Just as these instructions were put into effect there was a knock at the door. Noting the quick expression of relief that passed over the faces of the two prisoners, Jimmy swung the door open to reveal two men, one of them being the bodyguard he had seen at Brands Hatch. This man took a quick look round and offered explanations. 'We had a report that these two men were seen coming in here, so we thought we'd better investigate. I gather that no harm was done and you seem to have the situation in hand, which is just as well. We might have been too late.'
'That's nothing unusual.' Simon spoke sourly. 'You've been following me round for weeks, but you're never about when you're really wanted. Let them take over, lads. It's supper time and I'm hungry.'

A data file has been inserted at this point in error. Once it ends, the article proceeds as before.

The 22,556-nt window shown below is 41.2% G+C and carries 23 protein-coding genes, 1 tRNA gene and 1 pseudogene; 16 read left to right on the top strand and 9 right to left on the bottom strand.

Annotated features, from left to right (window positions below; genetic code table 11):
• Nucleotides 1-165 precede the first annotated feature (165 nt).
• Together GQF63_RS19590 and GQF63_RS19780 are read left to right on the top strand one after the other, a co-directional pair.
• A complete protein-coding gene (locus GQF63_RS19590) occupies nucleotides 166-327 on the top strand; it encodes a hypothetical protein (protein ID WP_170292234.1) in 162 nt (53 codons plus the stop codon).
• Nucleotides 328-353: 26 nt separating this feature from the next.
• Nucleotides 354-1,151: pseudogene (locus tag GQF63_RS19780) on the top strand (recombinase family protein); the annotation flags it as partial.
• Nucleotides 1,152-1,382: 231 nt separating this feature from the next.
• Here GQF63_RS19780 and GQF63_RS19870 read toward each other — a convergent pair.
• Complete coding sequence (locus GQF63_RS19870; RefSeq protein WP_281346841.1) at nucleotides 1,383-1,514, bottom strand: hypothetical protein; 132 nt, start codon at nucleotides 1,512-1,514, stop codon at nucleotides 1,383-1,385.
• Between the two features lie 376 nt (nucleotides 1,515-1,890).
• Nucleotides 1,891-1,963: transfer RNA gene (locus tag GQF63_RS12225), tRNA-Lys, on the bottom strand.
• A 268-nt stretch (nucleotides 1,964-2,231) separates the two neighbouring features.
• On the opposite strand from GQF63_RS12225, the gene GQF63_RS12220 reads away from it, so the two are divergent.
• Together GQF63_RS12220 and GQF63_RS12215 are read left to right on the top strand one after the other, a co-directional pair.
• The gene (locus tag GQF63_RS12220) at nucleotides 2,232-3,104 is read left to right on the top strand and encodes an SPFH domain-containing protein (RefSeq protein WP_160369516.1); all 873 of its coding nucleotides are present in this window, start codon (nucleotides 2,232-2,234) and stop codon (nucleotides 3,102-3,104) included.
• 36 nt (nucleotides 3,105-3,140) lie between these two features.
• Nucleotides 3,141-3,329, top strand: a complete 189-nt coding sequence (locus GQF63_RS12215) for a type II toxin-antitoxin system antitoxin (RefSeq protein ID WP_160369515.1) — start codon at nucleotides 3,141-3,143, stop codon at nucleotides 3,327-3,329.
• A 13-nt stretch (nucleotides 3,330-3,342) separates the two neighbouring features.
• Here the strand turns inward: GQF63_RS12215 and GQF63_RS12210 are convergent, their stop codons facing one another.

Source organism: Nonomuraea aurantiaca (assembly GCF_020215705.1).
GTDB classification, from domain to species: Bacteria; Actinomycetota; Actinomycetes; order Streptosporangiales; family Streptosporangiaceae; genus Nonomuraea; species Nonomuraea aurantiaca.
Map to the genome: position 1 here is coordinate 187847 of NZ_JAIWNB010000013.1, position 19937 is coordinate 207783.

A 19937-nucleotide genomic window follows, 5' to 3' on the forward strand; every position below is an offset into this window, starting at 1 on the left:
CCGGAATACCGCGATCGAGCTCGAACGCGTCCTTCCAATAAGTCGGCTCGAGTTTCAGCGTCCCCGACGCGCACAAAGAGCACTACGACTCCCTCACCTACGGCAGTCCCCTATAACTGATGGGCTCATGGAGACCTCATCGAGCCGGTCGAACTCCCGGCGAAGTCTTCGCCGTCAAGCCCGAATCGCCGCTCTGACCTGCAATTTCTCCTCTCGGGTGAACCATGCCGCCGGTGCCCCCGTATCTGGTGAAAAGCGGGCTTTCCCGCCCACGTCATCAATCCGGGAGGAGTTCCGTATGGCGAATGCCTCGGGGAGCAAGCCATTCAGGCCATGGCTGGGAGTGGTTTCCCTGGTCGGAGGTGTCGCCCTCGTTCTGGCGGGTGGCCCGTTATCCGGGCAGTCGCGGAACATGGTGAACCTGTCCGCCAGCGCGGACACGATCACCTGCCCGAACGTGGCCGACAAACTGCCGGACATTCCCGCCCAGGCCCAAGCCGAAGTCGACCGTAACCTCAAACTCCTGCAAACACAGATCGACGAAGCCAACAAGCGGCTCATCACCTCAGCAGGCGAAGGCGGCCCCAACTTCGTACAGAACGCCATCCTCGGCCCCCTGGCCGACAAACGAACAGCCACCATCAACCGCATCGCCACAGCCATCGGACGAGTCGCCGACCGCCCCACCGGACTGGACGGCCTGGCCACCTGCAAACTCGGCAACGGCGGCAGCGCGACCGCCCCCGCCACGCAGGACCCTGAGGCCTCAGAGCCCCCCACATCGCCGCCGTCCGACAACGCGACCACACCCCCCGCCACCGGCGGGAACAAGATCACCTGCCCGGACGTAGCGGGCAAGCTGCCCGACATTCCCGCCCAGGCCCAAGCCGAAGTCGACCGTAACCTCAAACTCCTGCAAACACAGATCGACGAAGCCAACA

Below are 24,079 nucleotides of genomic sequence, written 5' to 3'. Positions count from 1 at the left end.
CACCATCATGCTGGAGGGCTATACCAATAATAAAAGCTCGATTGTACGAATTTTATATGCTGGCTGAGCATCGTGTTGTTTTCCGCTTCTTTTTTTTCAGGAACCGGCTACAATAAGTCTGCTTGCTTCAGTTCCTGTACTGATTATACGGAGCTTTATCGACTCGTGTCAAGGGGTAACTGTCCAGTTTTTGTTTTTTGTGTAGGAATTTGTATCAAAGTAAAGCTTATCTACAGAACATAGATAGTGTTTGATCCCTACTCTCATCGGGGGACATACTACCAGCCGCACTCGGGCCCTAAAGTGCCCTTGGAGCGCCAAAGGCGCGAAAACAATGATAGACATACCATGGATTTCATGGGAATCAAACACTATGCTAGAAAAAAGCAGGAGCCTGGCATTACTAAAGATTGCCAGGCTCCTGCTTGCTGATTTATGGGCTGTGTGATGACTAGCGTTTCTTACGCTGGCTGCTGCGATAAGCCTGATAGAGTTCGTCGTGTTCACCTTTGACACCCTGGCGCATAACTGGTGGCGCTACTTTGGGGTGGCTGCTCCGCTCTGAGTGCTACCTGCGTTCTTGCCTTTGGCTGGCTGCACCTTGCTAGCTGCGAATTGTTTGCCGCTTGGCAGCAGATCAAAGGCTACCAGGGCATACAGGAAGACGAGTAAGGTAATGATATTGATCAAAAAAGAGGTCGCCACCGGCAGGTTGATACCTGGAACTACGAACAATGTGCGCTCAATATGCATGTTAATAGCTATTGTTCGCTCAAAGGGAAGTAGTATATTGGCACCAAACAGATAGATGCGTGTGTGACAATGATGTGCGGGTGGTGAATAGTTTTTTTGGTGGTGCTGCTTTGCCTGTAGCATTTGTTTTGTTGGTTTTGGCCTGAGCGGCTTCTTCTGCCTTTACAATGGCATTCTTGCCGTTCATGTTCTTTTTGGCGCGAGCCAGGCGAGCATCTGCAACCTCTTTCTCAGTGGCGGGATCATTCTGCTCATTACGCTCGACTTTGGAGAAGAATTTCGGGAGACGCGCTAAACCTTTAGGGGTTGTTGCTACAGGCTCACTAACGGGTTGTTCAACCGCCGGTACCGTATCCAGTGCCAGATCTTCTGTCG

The bodyguards exchanged slightly odd glances, seeming disconcerted rather than annoyed by Simon's comments. Then the spokesman asked for details of what had happened.
Simon's reply was succinct. 'They came in without knocking. I thought it was Jimmy, here, so I didn't turn round. The next thing I knew, I was half out of the window, fighting for my life. Take them away and lock them up until I've gone home.'
After he had answered a few more questions on matters of detail, Simon said he had waited quite long enough for his supper and everyone trooped downstairs, the prisoners in the middle of the group. The bodyguards had a small van parked nearby. They and the two captives were escorted into it with appropriate ceremony. To the cheers of the tour party it moved away in the gathering dusk, turned left into the Place d'Armes and disappeared from sight.
Jimmy watched it go, his eyes thoughtful. He was working out the implications of what he had noticed during and after the affray and he was reaching some very interesting conclusions.